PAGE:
This week’s meeting focused on one of the most intractable problems of modern life: loneliness and social isolation in old age, and what can be done to help.
Rtn Sandra Wilkinson: Contact the Elderly
Rtn Sandra Wilkinson came to talk to us about an initiative successfully run by the Rotary Club of Bradford West for a number of years, in partnership with the national charity, Contact the Elderly. Sandra has organised a network of club members, who take turns to host a once-a-month Sunday afternoon tea party in their own homes for a group of people identified by Contact the Elderly. The eight guests, seven women and one man, all in their 80s or 90s, all live independently but alone, with little family or other social contact. We were shown a moving video in which the participants spoke of the difference a monthly outing to the tea party makes to their morale, and how much they look forward to it each month. They all spoke of their joy in getting out of their flats, becoming friends with the other group members and hosts, their enjoyment of the tea, cakes and trifle, and being in a family environment in someone else’s home. The participating Rotarians clearly also found the experience uplifting.
Sandra told us the commitment required from the club is not onerous. She has twelve hosts, so each one is only required to organise one party each year. Their houses don’t have too many steps and all have a downstairs loo. There is also a requirement for a rota of at least four drivers to collect and take home the guests each month. In practice, most drivers stay for the party, so their time commitment is monthly. Hosts and drivers need a Disclosure and Barring Service (DBS) certificate. Contact the Elderly organises and pays for this: a tiresome requirement in my view, but required for many Rotary activities these days.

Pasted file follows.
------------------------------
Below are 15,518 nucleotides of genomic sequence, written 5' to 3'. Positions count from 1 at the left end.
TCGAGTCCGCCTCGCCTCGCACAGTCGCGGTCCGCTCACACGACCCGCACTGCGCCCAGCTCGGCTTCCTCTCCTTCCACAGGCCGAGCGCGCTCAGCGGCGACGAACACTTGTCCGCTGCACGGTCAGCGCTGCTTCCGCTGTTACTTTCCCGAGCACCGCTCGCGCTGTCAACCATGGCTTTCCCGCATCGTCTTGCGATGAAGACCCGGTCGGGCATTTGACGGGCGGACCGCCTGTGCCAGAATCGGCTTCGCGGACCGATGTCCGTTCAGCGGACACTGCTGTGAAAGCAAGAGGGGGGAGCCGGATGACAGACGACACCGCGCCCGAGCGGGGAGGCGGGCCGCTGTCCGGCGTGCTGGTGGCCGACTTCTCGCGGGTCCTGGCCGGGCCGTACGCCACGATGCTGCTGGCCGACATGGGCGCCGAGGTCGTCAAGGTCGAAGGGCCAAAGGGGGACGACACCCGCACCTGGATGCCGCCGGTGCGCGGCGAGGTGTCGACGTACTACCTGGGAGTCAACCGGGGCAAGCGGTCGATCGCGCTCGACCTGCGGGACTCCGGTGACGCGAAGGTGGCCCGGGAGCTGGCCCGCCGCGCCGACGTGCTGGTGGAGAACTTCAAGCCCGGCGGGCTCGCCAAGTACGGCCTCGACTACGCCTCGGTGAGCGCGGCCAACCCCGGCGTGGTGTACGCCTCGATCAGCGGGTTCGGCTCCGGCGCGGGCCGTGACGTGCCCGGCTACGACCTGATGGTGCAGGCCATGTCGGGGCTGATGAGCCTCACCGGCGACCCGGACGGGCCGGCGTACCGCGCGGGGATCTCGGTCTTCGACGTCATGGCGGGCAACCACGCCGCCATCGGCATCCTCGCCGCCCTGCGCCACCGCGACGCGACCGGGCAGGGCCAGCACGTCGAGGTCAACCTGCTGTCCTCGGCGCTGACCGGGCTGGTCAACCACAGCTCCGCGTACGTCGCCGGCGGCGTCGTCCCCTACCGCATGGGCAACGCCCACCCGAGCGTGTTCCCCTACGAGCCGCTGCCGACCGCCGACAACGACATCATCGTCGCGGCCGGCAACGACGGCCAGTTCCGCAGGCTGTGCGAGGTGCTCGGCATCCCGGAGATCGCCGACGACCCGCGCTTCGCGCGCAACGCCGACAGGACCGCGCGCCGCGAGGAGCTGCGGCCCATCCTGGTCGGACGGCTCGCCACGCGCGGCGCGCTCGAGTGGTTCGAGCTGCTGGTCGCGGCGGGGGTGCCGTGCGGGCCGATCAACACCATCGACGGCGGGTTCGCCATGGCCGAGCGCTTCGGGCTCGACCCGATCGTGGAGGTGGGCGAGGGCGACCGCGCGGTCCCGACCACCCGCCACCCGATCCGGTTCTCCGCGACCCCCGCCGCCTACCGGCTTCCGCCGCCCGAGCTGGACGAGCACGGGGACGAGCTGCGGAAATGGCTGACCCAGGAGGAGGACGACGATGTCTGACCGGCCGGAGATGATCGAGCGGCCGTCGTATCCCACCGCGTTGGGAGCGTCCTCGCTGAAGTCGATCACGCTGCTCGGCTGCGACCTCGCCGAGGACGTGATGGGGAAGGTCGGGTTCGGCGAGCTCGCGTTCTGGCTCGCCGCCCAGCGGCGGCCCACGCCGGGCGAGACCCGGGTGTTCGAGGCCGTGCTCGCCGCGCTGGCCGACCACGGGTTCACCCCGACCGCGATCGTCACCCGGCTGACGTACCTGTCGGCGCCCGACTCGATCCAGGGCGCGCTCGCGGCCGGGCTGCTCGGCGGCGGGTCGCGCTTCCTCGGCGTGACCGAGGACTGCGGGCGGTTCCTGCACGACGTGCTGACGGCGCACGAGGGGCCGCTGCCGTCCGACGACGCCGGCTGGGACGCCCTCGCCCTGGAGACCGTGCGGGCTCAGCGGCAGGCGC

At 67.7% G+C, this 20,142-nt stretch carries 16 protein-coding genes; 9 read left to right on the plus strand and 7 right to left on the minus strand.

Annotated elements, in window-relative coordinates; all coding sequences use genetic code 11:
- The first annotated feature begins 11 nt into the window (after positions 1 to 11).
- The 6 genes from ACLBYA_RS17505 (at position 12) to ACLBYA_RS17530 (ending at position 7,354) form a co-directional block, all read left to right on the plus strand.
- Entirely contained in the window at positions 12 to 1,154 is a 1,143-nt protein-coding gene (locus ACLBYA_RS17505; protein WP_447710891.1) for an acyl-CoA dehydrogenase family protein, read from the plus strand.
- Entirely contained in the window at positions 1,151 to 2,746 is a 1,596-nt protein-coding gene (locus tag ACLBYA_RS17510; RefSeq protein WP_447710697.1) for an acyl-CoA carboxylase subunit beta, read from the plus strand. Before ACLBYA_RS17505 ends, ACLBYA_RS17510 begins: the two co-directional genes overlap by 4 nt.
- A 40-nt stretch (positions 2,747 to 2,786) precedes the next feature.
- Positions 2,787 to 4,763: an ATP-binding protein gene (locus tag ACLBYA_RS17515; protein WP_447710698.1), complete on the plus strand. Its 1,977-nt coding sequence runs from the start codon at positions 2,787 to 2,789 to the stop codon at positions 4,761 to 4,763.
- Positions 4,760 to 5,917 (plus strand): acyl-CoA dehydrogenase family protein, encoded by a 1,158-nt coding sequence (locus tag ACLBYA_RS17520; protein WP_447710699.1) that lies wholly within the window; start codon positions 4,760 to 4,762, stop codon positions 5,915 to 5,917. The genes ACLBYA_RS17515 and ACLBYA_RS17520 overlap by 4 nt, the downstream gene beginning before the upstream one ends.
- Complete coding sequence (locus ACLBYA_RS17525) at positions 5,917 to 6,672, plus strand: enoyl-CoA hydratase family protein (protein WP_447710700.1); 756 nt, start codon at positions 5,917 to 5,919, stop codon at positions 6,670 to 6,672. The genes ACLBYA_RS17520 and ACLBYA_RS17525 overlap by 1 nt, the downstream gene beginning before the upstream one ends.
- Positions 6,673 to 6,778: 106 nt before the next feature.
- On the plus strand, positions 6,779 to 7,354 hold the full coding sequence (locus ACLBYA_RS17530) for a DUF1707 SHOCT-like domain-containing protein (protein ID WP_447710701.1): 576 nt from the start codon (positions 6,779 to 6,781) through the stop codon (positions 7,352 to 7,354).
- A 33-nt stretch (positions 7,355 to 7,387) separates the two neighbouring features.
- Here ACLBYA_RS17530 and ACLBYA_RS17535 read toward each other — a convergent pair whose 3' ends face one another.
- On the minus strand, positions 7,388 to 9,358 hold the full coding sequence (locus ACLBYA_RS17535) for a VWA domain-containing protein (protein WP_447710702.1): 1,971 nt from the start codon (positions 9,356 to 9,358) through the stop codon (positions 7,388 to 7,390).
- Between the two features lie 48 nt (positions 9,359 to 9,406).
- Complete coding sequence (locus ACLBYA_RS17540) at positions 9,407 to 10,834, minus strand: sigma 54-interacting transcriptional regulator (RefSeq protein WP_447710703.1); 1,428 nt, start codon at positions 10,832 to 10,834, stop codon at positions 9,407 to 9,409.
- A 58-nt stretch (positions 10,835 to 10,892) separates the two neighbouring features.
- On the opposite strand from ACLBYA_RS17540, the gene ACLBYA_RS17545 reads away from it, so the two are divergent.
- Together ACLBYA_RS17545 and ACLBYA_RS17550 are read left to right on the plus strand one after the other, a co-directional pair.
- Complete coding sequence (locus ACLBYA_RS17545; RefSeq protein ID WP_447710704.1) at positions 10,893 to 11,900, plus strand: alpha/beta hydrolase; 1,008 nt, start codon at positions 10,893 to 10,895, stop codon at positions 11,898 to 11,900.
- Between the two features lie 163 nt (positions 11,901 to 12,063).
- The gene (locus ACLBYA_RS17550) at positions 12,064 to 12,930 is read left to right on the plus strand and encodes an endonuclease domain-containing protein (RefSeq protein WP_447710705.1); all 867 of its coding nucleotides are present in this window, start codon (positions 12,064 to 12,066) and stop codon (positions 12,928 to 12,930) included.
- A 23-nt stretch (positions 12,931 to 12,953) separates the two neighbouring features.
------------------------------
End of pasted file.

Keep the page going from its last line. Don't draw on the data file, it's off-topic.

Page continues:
We were grateful to Sandra for introducing such a simple idea that is so effective in ‘bringing laughter, conversation and friendship back into their lives’. Since their first tea party held in 1965, Contact the Elderly has supported more than 100,000 lonely older people. The club will wish to consider carefully whether we are able to do something similar for the elderly in Roundhay.
Katty Keyhani: Royal Voluntary Service
We were then able to look at some other volunteering initiatives to help the elderly organised by the Royal Voluntary Service. We had a helpful introductory talk from Katty Keyhani, their Leeds Neighbourhood Services Manager. She told us of a project ‘home from hospital’ which provides much needed support for the first weeks when someone returns from hospital and is helped with shopping, banking, collecting prescriptions etc. There is a ‘good neighbours’ scheme which delivers similar services over a longer period when needed. There is a particular need for support for families contending with dementia. On a more simple level, there is great demand for volunteer drivers to help when public transport is not an option.
The club is shortly to go through the ‘Club Visioning Process’. This week’s meeting provided material for us to consider.
Other club news
Jean Clennell reported that the Young Musicians Event at Roundhay School had raised £501.00 for our charitable funds. Our thanks to Jean and Kathy for organising such a worthwhile event: I suspect that the charitable windfall is considerably assisted by their generosity in the tea cakes and fizz department.